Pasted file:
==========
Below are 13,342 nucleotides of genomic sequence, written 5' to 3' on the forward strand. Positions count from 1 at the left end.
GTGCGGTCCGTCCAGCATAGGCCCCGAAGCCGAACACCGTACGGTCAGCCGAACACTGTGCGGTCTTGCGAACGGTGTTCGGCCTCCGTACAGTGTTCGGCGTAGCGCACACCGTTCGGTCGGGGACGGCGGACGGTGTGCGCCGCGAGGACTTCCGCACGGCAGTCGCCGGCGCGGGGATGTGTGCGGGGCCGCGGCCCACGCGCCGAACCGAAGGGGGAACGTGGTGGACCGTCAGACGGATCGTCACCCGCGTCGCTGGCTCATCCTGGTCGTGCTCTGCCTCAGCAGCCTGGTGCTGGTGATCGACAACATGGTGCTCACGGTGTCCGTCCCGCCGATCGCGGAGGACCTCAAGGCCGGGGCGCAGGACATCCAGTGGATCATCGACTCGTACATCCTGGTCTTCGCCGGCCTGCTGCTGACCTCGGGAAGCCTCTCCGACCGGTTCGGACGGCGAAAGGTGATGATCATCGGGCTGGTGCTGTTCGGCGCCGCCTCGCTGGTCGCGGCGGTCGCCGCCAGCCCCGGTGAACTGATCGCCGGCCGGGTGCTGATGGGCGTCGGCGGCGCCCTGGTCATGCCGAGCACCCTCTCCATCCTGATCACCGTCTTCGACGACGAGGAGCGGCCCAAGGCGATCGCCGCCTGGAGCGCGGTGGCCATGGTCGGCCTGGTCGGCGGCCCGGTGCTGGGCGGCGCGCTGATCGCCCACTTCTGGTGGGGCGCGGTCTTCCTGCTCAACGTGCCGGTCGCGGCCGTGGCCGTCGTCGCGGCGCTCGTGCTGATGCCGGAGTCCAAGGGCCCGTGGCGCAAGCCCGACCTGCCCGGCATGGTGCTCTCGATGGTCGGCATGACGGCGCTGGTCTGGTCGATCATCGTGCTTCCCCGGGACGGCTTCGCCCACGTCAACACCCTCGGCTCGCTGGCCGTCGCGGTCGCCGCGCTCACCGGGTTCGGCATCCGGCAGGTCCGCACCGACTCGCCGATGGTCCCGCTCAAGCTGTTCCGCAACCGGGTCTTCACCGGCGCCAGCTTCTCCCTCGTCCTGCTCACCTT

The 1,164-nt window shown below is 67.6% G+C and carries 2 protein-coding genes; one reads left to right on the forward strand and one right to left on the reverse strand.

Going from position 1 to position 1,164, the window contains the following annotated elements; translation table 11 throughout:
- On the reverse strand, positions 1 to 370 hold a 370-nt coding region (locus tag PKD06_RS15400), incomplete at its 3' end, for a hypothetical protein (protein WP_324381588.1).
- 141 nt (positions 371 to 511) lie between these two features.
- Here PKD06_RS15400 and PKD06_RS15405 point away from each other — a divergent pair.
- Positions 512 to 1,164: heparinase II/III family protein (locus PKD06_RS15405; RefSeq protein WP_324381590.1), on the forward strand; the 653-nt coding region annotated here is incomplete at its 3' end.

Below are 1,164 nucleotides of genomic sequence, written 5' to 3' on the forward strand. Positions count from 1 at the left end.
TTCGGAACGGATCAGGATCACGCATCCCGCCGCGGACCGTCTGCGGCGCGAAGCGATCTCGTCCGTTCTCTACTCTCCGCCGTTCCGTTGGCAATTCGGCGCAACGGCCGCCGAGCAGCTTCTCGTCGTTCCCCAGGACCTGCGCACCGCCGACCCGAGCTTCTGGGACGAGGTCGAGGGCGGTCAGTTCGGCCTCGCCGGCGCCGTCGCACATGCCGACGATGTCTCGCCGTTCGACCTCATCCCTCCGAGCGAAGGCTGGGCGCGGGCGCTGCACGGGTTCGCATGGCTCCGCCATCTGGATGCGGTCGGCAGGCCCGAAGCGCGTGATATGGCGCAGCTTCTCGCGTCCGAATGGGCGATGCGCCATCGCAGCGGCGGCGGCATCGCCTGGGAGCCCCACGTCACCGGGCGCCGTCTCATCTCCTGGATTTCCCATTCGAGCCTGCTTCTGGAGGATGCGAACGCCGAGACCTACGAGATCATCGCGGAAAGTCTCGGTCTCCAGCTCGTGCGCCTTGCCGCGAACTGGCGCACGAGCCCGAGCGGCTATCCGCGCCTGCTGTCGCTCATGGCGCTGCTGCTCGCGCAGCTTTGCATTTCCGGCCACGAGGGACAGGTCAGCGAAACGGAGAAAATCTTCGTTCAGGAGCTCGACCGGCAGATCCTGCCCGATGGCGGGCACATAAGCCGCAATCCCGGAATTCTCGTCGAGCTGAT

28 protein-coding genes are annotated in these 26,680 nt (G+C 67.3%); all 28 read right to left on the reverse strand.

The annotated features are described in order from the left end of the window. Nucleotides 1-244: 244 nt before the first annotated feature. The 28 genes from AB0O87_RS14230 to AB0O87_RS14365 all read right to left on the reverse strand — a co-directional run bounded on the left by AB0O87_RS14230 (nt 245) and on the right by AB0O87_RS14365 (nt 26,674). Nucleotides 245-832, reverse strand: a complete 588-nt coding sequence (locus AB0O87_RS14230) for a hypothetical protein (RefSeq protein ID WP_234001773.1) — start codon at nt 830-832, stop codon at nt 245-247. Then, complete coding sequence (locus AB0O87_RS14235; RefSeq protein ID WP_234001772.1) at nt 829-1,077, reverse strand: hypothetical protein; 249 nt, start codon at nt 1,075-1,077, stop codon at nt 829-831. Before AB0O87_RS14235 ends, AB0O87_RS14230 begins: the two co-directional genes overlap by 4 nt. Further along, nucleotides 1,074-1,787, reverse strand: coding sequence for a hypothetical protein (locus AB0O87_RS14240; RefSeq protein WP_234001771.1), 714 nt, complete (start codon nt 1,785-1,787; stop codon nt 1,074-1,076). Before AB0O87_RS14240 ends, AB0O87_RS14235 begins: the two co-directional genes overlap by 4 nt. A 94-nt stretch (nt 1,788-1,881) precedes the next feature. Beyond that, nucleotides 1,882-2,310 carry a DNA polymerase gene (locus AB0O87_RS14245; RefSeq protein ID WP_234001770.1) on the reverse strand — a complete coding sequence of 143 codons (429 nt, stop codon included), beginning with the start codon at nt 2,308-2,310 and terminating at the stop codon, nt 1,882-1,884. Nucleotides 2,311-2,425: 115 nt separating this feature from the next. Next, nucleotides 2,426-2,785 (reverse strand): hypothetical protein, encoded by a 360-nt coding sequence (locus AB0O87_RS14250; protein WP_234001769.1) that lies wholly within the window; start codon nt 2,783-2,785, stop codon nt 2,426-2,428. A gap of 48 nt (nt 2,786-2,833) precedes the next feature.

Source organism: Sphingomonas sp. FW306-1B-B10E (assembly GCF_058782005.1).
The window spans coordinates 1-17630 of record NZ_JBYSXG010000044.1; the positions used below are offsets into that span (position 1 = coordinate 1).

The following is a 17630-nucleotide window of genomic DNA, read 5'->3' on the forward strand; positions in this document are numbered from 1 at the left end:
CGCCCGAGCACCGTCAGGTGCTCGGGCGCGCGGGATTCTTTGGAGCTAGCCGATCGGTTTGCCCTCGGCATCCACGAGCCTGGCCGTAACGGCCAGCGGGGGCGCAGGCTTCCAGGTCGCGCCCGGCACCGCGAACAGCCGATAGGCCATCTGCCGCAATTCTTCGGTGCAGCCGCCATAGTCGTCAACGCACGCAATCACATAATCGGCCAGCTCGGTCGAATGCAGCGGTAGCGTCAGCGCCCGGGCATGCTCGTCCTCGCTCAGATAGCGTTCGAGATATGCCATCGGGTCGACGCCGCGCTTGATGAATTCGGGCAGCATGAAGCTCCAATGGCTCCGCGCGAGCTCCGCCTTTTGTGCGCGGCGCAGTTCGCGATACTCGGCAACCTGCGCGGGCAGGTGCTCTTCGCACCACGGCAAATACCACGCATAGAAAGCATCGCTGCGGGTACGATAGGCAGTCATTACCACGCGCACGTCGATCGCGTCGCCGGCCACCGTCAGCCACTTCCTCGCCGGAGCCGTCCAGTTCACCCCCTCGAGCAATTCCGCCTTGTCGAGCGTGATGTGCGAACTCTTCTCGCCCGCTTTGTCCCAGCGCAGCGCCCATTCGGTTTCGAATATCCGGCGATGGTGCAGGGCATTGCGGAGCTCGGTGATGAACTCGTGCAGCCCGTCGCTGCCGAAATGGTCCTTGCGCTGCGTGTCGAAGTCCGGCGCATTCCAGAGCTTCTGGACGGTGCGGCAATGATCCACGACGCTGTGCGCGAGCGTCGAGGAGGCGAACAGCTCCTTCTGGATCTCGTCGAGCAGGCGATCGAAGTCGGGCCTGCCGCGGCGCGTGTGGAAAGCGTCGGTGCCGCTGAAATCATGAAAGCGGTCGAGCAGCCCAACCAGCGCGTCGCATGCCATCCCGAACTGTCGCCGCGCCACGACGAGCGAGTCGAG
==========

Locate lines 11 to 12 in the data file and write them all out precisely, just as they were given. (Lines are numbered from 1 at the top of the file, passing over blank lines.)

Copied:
28 protein-coding genes are annotated in these 26,680 nt (G+C 67.3%); all 28 read right to left on the reverse strand.

The annotated features are described in order from the left end of the window. Nucleotides 1-244: 244 nt before the first annotated feature. The 28 genes from AB0O87_RS14230 to AB0O87_RS14365 all read right to left on the reverse strand — a co-directional run bounded on the left by AB0O87_RS14230 (nt 245) and on the right by AB0O87_RS14365 (nt 26,674). Nucleotides 245-832, reverse strand: a complete 588-nt coding sequence (locus AB0O87_RS14230) for a hypothetical protein (RefSeq protein ID WP_234001773.1) — start codon at nt 830-832, stop codon at nt 245-247. Then, complete coding sequence (locus AB0O87_RS14235; RefSeq protein ID WP_234001772.1) at nt 829-1,077, reverse strand: hypothetical protein; 249 nt, start codon at nt 1,075-1,077, stop codon at nt 829-831. Before AB0O87_RS14235 ends, AB0O87_RS14230 begins: the two co-directional genes overlap by 4 nt. Further along, nucleotides 1,074-1,787, reverse strand: coding sequence for a hypothetical protein (locus AB0O87_RS14240; RefSeq protein WP_234001771.1), 714 nt, complete (start codon nt 1,785-1,787; stop codon nt 1,074-1,076). Before AB0O87_RS14240 ends, AB0O87_RS14235 begins: the two co-directional genes overlap by 4 nt. A 94-nt stretch (nt 1,788-1,881) precedes the next feature. Beyond that, nucleotides 1,882-2,310 carry a DNA polymerase gene (locus AB0O87_RS14245; RefSeq protein ID WP_234001770.1) on the reverse strand — a complete coding sequence of 143 codons (429 nt, stop codon included), beginning with the start codon at nt 2,308-2,310 and terminating at the stop codon, nt 1,882-1,884. Nucleotides 2,311-2,425: 115 nt separating this feature from the next. Next, nucleotides 2,426-2,785 (reverse strand): hypothetical protein, encoded by a 360-nt coding sequence (locus AB0O87_RS14250; protein WP_234001769.1) that lies wholly within the window; start codon nt 2,783-2,785, stop codon nt 2,426-2,428. A gap of 48 nt (nt 2,786-2,833) precedes the next feature.